Defence

Ministry of Defence: Major Projects Report 2004

“There must be greater certainty as to when equipment will be ready for service and there must be greater control of costs. If not, some capabilities may have to be foregone or delayed to compensate for rising costs. It is of particular concern that newer projects are already showing increases. We are working with the MOD and industry to identify wider good practice, and I fully support the renewed efforts by the MOD to improve their performance. These efforts are as important as ever.”

Cover of report showing a military aircraft

    "There must be greater certainty as to when equipment will be ready for service and there must be greater control of costs. If not, some capabilities may have to be foregone or delayed to compensate for rising costs. It is of particular concern that newer projects are already showing increases. We are working with the MOD and industry to identify wider good practice, and I fully support the renewed efforts by the MOD to improve their performance. These efforts are as important as ever."

    Sir John Bourn, 10 November 2004


    Sir John Bourn, head of the National Audit Office, reported today that in the last year, costs on the MOD’s 20 biggest equipment projects have increased by £1.7 billion and that these projects have been delayed by three months each on average. The problems on these projects show that the sensible principles of Smart Acquisition have not been consistently applied and the NAO expects to see more problems on these projects in future. Sir John supports the MOD’s recent efforts to improve its performance and warned that all parts of the department will need to work together to achieve this.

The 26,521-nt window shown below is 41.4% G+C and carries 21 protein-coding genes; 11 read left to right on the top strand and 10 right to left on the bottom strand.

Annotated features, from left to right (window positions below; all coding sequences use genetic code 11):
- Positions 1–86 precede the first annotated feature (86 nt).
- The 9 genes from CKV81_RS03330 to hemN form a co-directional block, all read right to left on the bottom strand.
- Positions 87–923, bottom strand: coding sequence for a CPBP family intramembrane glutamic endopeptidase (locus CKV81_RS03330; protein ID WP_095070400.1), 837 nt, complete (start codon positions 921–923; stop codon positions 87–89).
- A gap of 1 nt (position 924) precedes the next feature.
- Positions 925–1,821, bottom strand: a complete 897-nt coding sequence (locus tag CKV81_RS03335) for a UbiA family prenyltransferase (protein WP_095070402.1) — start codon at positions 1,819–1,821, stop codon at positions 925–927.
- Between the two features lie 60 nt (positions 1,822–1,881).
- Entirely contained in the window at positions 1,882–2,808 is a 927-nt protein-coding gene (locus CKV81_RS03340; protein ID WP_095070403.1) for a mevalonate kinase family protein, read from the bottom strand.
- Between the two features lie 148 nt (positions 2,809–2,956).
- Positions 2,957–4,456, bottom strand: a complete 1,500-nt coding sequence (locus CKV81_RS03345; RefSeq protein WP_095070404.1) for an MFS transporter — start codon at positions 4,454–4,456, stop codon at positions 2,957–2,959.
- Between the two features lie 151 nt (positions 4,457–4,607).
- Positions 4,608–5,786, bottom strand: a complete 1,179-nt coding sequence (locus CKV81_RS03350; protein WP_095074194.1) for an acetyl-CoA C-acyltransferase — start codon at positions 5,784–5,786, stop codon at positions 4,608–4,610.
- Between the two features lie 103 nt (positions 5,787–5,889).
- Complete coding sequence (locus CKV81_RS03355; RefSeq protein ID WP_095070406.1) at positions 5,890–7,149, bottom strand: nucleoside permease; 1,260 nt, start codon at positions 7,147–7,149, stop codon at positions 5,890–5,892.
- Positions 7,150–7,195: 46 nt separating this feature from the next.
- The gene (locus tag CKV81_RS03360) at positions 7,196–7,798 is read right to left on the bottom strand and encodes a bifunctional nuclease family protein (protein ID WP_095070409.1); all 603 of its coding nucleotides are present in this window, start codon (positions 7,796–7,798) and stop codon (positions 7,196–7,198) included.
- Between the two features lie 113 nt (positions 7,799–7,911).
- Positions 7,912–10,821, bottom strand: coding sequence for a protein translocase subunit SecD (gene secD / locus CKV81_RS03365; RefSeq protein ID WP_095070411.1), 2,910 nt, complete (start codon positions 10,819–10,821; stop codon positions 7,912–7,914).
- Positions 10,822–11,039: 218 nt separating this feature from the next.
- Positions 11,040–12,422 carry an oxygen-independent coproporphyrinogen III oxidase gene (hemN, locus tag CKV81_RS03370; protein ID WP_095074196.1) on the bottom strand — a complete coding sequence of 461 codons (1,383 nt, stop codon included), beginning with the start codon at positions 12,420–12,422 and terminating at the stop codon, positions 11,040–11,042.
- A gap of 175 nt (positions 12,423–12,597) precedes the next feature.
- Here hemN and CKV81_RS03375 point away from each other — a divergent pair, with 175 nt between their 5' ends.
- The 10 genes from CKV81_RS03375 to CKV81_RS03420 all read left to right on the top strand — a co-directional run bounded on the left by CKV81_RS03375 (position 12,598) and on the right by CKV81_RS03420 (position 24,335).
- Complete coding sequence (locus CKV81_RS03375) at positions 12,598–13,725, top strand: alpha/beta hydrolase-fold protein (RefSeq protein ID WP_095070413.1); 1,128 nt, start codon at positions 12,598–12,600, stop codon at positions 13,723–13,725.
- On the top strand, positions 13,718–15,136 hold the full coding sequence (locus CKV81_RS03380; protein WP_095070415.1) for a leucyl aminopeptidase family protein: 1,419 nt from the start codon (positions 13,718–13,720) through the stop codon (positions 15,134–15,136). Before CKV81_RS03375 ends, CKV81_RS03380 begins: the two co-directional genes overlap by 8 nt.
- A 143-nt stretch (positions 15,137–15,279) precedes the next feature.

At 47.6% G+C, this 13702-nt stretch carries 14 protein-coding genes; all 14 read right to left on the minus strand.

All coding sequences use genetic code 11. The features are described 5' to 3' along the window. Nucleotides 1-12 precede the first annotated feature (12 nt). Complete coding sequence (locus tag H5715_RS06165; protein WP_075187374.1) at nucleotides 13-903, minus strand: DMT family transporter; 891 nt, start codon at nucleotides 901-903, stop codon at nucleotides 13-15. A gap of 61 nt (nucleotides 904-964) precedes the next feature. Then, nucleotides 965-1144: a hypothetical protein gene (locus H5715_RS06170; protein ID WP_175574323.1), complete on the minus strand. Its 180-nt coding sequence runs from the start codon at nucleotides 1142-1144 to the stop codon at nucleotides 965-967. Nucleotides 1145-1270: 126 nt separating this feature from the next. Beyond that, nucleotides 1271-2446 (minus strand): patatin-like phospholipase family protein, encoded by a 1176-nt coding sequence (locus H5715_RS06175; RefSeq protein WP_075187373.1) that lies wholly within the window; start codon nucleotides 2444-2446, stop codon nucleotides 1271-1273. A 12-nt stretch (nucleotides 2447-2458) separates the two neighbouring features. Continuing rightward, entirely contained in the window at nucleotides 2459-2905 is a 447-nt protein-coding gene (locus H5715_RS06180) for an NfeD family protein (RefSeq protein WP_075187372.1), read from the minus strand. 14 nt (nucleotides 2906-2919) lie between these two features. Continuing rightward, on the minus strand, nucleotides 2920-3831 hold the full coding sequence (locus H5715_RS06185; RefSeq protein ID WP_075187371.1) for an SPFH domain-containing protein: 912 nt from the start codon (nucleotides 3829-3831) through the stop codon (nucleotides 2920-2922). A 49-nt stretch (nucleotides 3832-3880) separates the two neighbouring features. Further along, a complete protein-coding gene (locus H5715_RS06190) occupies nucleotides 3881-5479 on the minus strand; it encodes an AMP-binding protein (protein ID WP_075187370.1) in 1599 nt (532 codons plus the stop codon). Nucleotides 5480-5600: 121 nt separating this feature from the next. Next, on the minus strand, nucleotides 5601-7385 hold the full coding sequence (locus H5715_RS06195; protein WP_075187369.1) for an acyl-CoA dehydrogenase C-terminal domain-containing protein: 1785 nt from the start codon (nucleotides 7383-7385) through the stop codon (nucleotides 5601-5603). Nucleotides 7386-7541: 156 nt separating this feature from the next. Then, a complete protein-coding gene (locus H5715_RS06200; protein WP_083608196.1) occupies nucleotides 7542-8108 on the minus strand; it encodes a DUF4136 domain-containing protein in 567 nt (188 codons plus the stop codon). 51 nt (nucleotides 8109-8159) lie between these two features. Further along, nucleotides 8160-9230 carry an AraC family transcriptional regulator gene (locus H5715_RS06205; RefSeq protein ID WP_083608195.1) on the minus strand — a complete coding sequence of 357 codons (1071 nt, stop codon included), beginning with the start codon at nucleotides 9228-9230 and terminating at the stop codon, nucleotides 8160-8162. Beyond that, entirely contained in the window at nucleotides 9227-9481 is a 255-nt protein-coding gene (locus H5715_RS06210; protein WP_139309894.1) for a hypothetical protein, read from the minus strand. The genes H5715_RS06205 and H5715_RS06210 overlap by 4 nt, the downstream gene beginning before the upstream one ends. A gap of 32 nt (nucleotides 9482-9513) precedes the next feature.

The increase in the last year is less than the £3.1 billion which the NAO reported last year. The total cost of these projects is now expected to be £50 billion, which is 14 per cent higher than originally planned.

    There is little evidence that acquisition has been improving. Many problems can be traced to the fact that the MOD has not spent enough time and resources in the assessment phase. Projects less than halfway through their procurement are already expected to be delivered later or to cost more than approved. The 15 most recent projects are moving rapidly towards their ‘not to be exceeded’ approvals and six have already breached them.

    There have been some individual successes. The Successor Identification Friend or Foe system achieved its in-service date in March 2004 ahead of schedule and within cost. The MOD has also taken sensible measures to address complexities in the delivery of the Carrier Strike capability.


    Publication details:

    ISBN: 0102930481 [Buy from TSO]

    HC: 1159-I 2003-2004

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